100% Employment for Local People

First, there should be 100% employment for the local people. The basic right of all people is to be guaranteed the minimum essentials for their existence, including at least proper food, clothing, housing, education and medical care. This basic right should be arranged through cent per cent guaranteed employment, not through welfare or dole-outs. Unemployment is a critical economic problem in the world today and 100% employment of the local people is the only way to solve this problem.

Local people are defined as those who have merged individual socio-economic interests with the socio-economic interests of the socio-economic unit they live in. The primary consideration is whether or not people have merged their individual interests with their socio-economic unit, regardless of their colour, creed, race, mother tongue, birthplace, etc. Those who earn their livelihood in a particular socio-economic unit but spend their earnings in another socio-economic unit should be considered as outsiders or non-local people, as this practice is not in accordance with the interests of the socioeconomic unit in which they are employed. It results in the drainage of the capital necessary for the continued growth of that unit and undermines its economic development.

Capitalists, in either their singular or collective forms, are the most pernicious economic exploiters today. All over the world they are continually exploiting local economies and draining their wealth. In nearly all cases the profits they accrue are spent outside the local area and remitted to outside stockholders and parent companies. An essential measure to control this economic exploitation is that the speculative markets in all countries of the world should be closed down immediately.

To create 100% employment among local people, PROUT supports both a short term and a long term economic plan. In the short term plan, labour intensive industries based on the collective minimum requirements of life should be started immediately or made more productive where they already exist. These industries should be based on the consumption motive. They should also provide a rational profit in order to guarantee adequate purchasing capacity to those employed in them and to ensure their continued existence and growth. In North Bihar, for example, where there is virtually no industry, all kinds of agrico and agro-industries can be developed to alleviate the unemployment problem there.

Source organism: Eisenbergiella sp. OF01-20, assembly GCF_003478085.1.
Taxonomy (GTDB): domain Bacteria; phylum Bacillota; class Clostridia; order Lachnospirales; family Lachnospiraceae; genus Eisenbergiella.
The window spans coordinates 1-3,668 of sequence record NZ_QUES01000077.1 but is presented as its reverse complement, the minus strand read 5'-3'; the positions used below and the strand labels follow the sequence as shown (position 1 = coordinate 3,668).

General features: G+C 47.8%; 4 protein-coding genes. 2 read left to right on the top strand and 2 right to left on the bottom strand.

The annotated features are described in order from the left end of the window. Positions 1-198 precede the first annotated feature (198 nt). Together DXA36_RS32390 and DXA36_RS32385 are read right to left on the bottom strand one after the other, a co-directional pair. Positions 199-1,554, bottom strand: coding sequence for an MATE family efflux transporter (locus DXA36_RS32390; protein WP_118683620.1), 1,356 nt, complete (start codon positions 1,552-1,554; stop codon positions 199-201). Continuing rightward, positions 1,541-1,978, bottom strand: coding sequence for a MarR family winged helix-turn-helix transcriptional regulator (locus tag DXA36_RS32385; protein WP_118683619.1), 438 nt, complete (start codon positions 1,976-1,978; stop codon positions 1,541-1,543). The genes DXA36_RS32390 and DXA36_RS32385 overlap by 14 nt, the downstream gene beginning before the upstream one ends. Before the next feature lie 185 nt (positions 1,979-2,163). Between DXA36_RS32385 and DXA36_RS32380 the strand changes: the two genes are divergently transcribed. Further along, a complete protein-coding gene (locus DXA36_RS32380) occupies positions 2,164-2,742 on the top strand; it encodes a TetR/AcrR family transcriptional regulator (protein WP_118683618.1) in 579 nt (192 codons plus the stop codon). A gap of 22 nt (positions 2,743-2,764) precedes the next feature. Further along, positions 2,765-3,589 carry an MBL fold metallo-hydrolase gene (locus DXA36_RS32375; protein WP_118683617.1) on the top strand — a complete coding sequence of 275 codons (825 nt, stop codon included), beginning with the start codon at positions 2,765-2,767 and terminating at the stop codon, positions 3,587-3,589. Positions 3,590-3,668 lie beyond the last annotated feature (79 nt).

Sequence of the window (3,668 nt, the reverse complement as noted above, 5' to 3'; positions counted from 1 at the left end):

In the long term plan, capital intensive industries should also be developed to increase the productive capacity of the socioeconomic unit. PROUT advocates a three-tiered economic structure, that is, small scale privately owned businesses, medium scale cooperatives and large scale key industries managed by the immediate government. Such an economic structure should be based on the principles of self-reliance, maximum utilization, rational distribution, decentralization, rationalization and progressive increases in the standard of living of all people. Through the never ending creation of new industries, new products and new production techniques incorporating the latest scientific discoveries, the vitality of the economy can be increased. As part of the long term economic plan, working hours may also be progressively reduced to maintain full employment.